A cohort study conducted in Bristol has reported that selective lumbar nerve root block, an injection targeting one specific spinal nerve, offered good, long lasting pain relief to many patients. Furthermore, an encouraging 66 per cent of patients from the study avoided the need for surgery.
The nerve root block injections are a safe, relatively inexpensive outpatient treatment which are completed in 30 minutes and are used for both diagnosis and treatment.
A group of 61 patients with painful sciatica who received nerve root blocks were followed. Pain diaries were issued to patients which covered 28 days and patients were advised to score the severity of sciatica. Good pain relief on average was reported after the nerve root block injection. After a mean follow up of more than 12 months, it was found that only 34 per cent of patients needed surgery. This strongly suggests that nerve root block injections can make a swift and worthwhile difference to patients who have painful sciatica.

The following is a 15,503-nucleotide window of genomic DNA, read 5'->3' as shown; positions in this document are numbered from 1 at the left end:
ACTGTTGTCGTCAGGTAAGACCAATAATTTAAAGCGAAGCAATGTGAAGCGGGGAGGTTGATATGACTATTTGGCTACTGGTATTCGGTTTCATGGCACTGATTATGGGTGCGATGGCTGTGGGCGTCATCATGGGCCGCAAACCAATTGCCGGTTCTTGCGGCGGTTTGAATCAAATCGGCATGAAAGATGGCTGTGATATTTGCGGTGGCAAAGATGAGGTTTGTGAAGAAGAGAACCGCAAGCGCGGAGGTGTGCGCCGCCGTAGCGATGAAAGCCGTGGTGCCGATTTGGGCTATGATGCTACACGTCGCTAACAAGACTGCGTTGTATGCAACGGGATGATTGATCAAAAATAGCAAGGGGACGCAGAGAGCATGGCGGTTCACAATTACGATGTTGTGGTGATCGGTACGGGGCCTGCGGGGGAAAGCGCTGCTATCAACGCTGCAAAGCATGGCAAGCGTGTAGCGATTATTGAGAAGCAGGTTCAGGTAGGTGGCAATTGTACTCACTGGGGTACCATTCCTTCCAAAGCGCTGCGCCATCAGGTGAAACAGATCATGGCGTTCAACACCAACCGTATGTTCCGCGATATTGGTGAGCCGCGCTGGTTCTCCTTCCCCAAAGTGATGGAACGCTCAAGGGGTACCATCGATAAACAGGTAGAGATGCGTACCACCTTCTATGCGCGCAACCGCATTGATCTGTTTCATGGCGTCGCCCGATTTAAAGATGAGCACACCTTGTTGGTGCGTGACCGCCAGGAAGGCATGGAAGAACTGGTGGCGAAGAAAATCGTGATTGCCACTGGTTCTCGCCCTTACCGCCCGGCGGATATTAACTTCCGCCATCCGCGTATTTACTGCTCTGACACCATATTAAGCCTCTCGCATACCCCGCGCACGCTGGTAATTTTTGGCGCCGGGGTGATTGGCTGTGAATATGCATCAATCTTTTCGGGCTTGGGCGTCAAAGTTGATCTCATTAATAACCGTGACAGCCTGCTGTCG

Potentially, this safe and relatively inexpensive treatment could be employed in primary care, earlier in the course of symptoms. This is encouraging for many patients who have been suffering for several months before they are able to come to clinic. By providing this treatment earlier in the course of disc related sciatica, sufferers may be able to return to work sooner.
Dr Keith Greenfield, Neurosurgery Research Group from Southmead Hospital presented the findings of this study paper at the North American Spine Society annual meeting in San Francisco on 12-15 November, the world's largest spine meeting. Details of his paper can be found here.